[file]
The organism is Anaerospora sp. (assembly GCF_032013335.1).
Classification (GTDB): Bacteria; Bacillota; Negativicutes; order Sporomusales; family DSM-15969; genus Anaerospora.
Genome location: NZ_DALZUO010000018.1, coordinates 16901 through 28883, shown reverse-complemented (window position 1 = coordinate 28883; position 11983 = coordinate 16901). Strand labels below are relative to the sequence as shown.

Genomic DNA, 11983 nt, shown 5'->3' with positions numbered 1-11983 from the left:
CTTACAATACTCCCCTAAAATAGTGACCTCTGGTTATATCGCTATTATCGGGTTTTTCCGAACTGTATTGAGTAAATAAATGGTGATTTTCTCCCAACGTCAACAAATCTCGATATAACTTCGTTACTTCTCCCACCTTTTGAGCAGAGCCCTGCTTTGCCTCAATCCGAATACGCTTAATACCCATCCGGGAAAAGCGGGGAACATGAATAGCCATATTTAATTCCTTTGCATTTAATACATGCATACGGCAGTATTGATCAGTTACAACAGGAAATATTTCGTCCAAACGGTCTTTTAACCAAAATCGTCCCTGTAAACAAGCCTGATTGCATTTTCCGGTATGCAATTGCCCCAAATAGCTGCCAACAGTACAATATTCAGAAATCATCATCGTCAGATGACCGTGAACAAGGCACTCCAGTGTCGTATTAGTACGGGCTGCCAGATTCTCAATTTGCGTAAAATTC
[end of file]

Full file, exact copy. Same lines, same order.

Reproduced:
The organism is Anaerospora sp. (assembly GCF_032013335.1).
Classification (GTDB): Bacteria; Bacillota; Negativicutes; order Sporomusales; family DSM-15969; genus Anaerospora.
Genome location: NZ_DALZUO010000018.1, coordinates 16901 through 28883, shown reverse-complemented (window position 1 = coordinate 28883; position 11983 = coordinate 16901). Strand labels below are relative to the sequence as shown.

Genomic DNA, 11983 nt, shown 5'->3' with positions numbered 1-11983 from the left:
CTTACAATACTCCCCTAAAATAGTGACCTCTGGTTATATCGCTATTATCGGGTTTTTCCGAACTGTATTGAGTAAATAAATGGTGATTTTCTCCCAACGTCAACAAATCTCGATATAACTTCGTTACTTCTCCCACCTTTTGAGCAGAGCCCTGCTTTGCCTCAATCCGAATACGCTTAATACCCATCCGGGAAAAGCGGGGAACATGAATAGCCATATTTAATTCCTTTGCATTTAATACATGCATACGGCAGTATTGATCAGTTACAACAGGAAATATTTCGTCCAAACGGTCTTTTAACCAAAATCGTCCCTGTAAACAAGCCTGATTGCATTTTCCGGTATGCAATTGCCCCAAATAGCTGCCAACAGTACAATATTCAGAAATCATCATCGTCAGATGACCGTGAACAAGGCACTCCAGTGTCGTATTAGTACGGGCTGCCAGATTCTCAATTTGCGTAAAATTC